“We have the defenders that we have,” the coach said. “So it’s difficult.”
Of course the defense Schmid has is one he constructed in the offseason, paying Jorgen Skjelvik $1 million and bringing Ciani and Ashley Cole back for a combined $1.342 million, making the Galaxy’s defense the most expensive in the league. And what has he gotten for his investment? The Galaxy have surrendered second-half leads five times in their last four games and their 47 goals allowed on the season is third-worst in the Western Conference.
There is a path forward for the Galaxy, but it’s a narrow one that relies on a much-improved defensive performance – albeit from the same defenders – and a whole lot more heroics from Ibrahimovic. That path will become even more difficult to negotiate without at least a draw Friday.
LAFC: The team weathered a recent rough patch that saw it lose four times in five games in all competition, then rebounded with back-to-back shutouts, extending its season-high scoreless streak to 204 minutes.
But both those wins came at home; beginning with Friday’s match in Carson, LAFC plays four of its next six on the road. Still, the deeper you delve into the numbers, the better LAFC looks.
Its 1.68 points per game has it on pace to finish a comfortable third in the conference while leading the West in goals and finishing second in goal differential. That would allow it to open the playoffs at Banc of California Stadium, where it has lost just once this season.
There’s a chance that first postseason game could come against LAFC’s cross-town rivals, though, and after blowing two late leads against the Galaxy – losing once in stoppage time and settling for a tie on a goal in the 86th minute the second time -- there’s no doubt the Galaxy is in LAFC’s head.
“It’s not a good feeling when you see everyone hopping around, everybody scared like, ‘I don’t want the ball,'” Carlos Vela said after the second game. “You can feel it’s not going to happen. If the game lasted for five more minutes, we lost for sure. This is not the way to be a great team.
“If we want to fight for the title, win good things here, we have to improve. We have to be a better team and don’t let these points go in the game. It’s not good.”
After reading those comments, LAFC coach Bob Bradley had his own stern conversation with his Mexican playmaker but no one challenged the accuracy of what Vela said. That makes a win Friday necessary for LAFC’s confidence, but not much else.
Only two of the nine teams remaining on LAFC’s schedule have winning records. And while the Galaxy were spectators during the transfer period, LAFC was an active participant, landing forward Christian Ramirez for as much as $1 million in allocation money and acquiring defender Danilo Silva on loan and forward Josh Perez on a free transfer.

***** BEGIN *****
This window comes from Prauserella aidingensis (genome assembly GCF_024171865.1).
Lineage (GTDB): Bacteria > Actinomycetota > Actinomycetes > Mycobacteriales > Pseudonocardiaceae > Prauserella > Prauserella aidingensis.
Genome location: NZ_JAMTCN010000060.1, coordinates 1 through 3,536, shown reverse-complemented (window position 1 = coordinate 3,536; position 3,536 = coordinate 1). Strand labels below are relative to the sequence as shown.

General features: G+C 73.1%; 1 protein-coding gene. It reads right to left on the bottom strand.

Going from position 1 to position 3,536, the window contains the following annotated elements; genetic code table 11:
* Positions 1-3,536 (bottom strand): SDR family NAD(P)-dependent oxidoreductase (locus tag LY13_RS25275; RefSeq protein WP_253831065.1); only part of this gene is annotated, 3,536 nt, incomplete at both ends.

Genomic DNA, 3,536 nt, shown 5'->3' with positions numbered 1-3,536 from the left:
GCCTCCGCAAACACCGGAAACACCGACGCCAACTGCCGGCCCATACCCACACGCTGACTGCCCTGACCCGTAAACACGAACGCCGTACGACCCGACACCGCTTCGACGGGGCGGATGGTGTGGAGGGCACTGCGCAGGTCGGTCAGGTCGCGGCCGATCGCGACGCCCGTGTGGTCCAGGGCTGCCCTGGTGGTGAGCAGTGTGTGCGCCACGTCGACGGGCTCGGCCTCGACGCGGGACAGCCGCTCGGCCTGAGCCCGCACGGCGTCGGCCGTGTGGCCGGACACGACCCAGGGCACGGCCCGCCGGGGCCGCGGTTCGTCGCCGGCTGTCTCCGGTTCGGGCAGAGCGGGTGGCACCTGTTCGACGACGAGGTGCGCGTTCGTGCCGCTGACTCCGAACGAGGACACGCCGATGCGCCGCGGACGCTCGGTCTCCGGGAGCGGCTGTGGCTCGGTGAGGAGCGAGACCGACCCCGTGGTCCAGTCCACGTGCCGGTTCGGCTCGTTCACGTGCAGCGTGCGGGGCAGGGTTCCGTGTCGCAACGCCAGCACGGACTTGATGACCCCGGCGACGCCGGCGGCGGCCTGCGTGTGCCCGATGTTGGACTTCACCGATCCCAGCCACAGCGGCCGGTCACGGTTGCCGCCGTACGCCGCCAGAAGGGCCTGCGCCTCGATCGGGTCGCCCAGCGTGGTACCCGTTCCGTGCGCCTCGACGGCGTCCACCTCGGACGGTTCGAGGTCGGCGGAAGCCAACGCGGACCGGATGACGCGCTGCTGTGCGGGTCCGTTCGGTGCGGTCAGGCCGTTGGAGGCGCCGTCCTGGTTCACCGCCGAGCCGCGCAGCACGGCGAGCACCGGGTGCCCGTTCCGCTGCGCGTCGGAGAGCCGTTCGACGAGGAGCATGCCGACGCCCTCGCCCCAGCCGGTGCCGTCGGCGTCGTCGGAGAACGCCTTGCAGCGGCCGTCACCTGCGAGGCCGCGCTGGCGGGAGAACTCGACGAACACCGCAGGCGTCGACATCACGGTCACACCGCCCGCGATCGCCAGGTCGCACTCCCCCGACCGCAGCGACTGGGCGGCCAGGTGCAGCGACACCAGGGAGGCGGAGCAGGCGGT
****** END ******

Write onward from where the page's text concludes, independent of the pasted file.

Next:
Ramirez had a brace in his first start for LAFC while Silva, a center back, has contributed to consecutive shutouts in his first three starts. The additions leave the team with an embarrassment of riches at every position including goalkeeper, where Tyler Miller, third in the league with eight clean sheets, is backed by Luis Lopez, the Honduran national team starter.
It’s already been a magical season for LAFC, the second-best for an expansion team in MLS history. The only team that has done better was the 1998 Chicago Fire, which won the league title in its first season.
Bradley was its coach that year. But he’s not resting on that history in Los Angeles.
“We now don’t want to be satisfied with anything at this point,” he said.
All times Pacific
Friday at Galaxy, 7:30 p.m., ESPN
Sept. 1 at Toronto, 5 p.m., Youtube TV, Unimas KFTR 46
Sept. 15 vs. New England, 7:30 p.m., Youtube TV, Unimas KFTR 46
Sept. 22 vs. San Jose, 12:30 p.m., Univision
Sept. 29 at Chicago, 12:30 p.m., Univision
Oct. 6 at Colorado, 6 p.m., Youtube TV, Unimas KFTR 46
Oct. 18 vs. Houston, 7 p.m., Youtube TV, Unimas KFTR 46
Oct. 21 vs. Vancouver, 2 p.m., Youtube TV, Unimas KFTR 46
Oct. 28 at Sporting Kansas City, Youtube TV, Unimas KFTR 46
Friday vs. LAFC, 7:30 p.m., ESPN
Sept. 1 at Real Salt Lake, 7 p.m., Spectrum SN, Spectrum Deportes
Sept. 15 at Toronto, 4:30 p.m., Spectrum SN, Spectrum Deportes
Sept. 23 vs. Seattle, 4 p.m. FS1
Sept. 29 vs. Vancouver, 7 p.m., Spectrum SN, Spectrum Deportes
Oct. 6 at Sporting Kansas City, 5:30 p.m., Spectrum SN, Spectrum Deportes
Oct. 21 at Minnesota, TBD, Spectrum SN, Spectrum Deportes
Oct. 28 vs. Houston, 1:30 p.m., Spectrum SN, Spectrum Deportes
Until next time